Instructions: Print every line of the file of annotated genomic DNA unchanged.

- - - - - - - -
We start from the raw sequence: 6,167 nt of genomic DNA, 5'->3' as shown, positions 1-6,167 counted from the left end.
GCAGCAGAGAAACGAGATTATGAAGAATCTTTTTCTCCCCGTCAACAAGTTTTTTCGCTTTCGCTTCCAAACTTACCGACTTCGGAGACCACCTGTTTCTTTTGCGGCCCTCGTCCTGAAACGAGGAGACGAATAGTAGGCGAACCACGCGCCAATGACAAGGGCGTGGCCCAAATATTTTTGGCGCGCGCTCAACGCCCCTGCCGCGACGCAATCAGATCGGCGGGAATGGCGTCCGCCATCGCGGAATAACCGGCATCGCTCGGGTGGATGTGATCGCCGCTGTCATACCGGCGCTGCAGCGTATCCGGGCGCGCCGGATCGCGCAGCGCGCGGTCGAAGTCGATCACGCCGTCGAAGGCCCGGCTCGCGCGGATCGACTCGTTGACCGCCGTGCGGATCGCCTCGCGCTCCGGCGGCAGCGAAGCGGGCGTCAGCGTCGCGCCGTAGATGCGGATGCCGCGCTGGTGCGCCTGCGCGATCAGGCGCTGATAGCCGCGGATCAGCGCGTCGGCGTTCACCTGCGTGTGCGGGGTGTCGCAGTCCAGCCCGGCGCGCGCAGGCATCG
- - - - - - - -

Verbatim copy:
We start from the raw sequence: 6,167 nt of genomic DNA, 5'->3' as shown, positions 1-6,167 counted from the left end.
GCAGCAGAGAAACGAGATTATGAAGAATCTTTTTCTCCCCGTCAACAAGTTTTTTCGCTTTCGCTTCCAAACTTACCGACTTCGGAGACCACCTGTTTCTTTTGCGGCCCTCGTCCTGAAACGAGGAGACGAATAGTAGGCGAACCACGCGCCAATGACAAGGGCGTGGCCCAAATATTTTTGGCGCGCGCTCAACGCCCCTGCCGCGACGCAATCAGATCGGCGGGAATGGCGTCCGCCATCGCGGAATAACCGGCATCGCTCGGGTGGATGTGATCGCCGCTGTCATACCGGCGCTGCAGCGTATCCGGGCGCGCCGGATCGCGCAGCGCGCGGTCGAAGTCGATCACGCCGTCGAAGGCCCGGCTCGCGCGGATCGACTCGTTGACCGCCGTGCGGATCGCCTCGCGCTCCGGCGGCAGCGAAGCGGGCGTCAGCGTCGCGCCGTAGATGCGGATGCCGCGCTGGTGCGCCTGCGCGATCAGGCGCTGATAGCCGCGGATCAGCGCGTCGGCGTTCACCTGCGTGTGCGGGGTGTCGCAGTCCAGCCCGGCGCGCGCAGGCATCG